One of the things I never took much time to consider was the legality off all this. My opinion has been (and hopefully always will be) that if I purchased something I should be able to do whatever I want with it. If I own DVD and want to use it as a decoration on my Christmas tree I feel I have that right.
Again, I am not a lawyer and this is just a summation of my research on the topic so do your own research for your own area.
The first debate is if you can backup or convert your DVD’s to another format. There are two big points in this debate. The first is if you can make a backup of the media. The second is if you can legally circumvent copy protection. In Canada, the current copyright act does not explicitly state if it is legal or not to do either of these. It is legal to make a backup of computer programs, and you are allowed to copy audio/video for personal use. In the current situation it seems quite legal to backup and defeat copy protection. I think this is great as I PURCHASED a product and would like to use it in the manner I see fit. Of course it is illegal for me to share the backup.
From my understanding, in the United States, it is only partially legal to create a backup (yup partially legal). It seems that making a backup copy is totally fine but if you break copy protection it violates the Digital Millenium Copyright Act as it may be considered that you have circumvented copy protection on the DVD. Circumvention though could be in the eye of the beholder as computer software has to open the DVD and decrypt it for playback, capturing the legally decrypted data and placing it on your hard drive may be totally legal.
Canada is working to reform its copyright act so there may be some big changes to modernize it. From reading over Bill C-32, I see this:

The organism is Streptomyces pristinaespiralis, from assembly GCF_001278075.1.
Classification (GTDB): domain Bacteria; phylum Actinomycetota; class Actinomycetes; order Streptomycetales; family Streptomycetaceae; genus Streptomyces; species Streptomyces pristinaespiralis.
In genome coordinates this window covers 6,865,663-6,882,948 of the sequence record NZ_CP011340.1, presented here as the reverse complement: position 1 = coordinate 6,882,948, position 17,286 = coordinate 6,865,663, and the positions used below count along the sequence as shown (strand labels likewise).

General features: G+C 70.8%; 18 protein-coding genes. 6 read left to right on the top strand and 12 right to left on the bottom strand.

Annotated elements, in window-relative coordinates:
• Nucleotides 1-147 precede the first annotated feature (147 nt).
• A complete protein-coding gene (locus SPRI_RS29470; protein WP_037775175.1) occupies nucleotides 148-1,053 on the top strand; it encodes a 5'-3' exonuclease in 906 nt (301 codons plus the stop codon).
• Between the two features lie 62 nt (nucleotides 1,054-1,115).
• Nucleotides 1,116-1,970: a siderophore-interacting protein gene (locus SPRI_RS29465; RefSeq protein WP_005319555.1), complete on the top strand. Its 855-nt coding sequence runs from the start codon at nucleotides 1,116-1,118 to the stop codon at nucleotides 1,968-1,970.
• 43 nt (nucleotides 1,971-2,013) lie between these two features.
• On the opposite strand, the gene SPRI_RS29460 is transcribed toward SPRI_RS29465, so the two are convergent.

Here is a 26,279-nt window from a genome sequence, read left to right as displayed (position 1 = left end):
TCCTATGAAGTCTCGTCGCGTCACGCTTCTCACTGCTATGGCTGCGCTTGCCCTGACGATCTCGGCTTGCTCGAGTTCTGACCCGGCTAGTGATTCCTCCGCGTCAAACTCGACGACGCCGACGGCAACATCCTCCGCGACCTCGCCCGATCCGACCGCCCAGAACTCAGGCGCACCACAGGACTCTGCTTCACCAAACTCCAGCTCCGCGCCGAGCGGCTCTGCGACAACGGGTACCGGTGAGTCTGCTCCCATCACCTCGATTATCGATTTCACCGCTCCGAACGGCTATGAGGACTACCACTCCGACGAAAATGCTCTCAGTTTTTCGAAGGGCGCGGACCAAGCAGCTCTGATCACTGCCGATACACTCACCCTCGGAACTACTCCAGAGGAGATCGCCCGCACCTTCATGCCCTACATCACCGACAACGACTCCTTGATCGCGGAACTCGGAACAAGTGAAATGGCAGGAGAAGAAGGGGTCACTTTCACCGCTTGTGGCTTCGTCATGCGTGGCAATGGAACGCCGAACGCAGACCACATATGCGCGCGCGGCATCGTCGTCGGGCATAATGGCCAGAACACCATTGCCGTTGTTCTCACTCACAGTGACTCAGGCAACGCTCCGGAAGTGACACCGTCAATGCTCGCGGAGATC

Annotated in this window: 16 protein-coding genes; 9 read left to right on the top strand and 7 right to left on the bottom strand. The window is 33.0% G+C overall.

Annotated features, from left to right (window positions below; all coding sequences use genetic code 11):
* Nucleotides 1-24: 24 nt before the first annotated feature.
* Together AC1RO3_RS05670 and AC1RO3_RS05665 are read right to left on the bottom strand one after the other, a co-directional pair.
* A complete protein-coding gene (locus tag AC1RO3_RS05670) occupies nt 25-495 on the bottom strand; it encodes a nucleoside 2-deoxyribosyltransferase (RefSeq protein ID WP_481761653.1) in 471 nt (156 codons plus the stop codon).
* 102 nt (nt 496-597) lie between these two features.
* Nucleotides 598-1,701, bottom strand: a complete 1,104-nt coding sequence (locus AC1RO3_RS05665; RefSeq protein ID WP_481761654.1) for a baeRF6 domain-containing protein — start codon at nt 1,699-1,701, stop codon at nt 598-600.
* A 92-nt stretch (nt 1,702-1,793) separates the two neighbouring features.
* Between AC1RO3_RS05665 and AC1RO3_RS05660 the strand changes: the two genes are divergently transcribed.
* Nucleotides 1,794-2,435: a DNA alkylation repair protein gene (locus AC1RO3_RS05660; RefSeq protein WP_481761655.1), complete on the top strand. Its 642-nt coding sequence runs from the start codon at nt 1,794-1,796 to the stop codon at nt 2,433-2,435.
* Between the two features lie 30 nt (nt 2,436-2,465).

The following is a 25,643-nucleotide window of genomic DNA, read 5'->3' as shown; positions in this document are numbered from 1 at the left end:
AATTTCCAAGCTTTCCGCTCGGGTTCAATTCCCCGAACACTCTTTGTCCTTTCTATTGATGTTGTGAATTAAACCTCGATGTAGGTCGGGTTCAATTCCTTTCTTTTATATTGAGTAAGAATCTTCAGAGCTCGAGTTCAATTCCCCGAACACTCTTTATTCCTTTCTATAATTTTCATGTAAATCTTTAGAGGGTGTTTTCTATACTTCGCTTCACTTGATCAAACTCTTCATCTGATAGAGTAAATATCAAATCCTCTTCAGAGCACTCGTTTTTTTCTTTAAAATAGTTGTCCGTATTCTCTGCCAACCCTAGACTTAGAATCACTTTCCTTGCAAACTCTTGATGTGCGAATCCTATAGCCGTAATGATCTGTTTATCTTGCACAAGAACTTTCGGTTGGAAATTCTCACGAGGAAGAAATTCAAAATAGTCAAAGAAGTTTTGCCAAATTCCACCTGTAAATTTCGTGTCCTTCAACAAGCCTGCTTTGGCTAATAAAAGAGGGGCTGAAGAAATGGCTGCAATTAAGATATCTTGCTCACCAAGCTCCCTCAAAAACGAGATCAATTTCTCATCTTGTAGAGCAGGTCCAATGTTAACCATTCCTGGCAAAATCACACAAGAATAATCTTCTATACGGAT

(a) the copy of the work or other subject-matter from which the reproduction is made is not an infringing copy;
(b) the individual legally obtained the copy of the work or other subject-matter from which the reproduction is made, other than by borrowing it or renting it, and owns or is authorized to use the medium or device on which it is reproduced;
(c) the individual, in order to make the reproduction, did not circumvent, as defined in section 41, a technological protection measure, as defined in that section, or cause one to be circumvented;
(d) the individual does not give the reproduction away; and
(e) the reproduction is used only for private purposes.
The issue here becomes circumventing technological protection measures. This is where I don’t agree as I purchased it so why should I not be able to do what I want with it in my own home? Frankly, if I can’t do what I want with content I buy then I will cease buying it.
In Canada, this is technically legal as long as you don’t distribute it or profit from it. After playing around with converting my own DVDs (that post is coming up), it may be easier to let someone else do the hard work of properly converting a movie and download it from them.
Modifying Your XBOX
I have an old xbox just collecting dust so I installed Xbox Media Center on it. This is not an MS product, it is a replacement OS created by the community (that is awesome) but does require a lot of work to get it installed (there are lots of tutorials out there on the internet about it though). Is it legal to modify your xbox? From what I see, yes. If you mod your xbox it voids your warranty and violates Microsoft’s use policy so it will probably not work online. For me that is fine as I am just using it as a media center hooked up to my TV.
Streaming Media Over Wireless
An interesting potential gotcha is that streaming media over a wireless network may be considered broadcasting. Some media center devices will not stream some content for this very reason (buyer beware for sure). I really think this is a non-issue as most people secure their wireless networks and most neighbors don’t have the technical expertise to watch what you are streaming but it could still be an issue.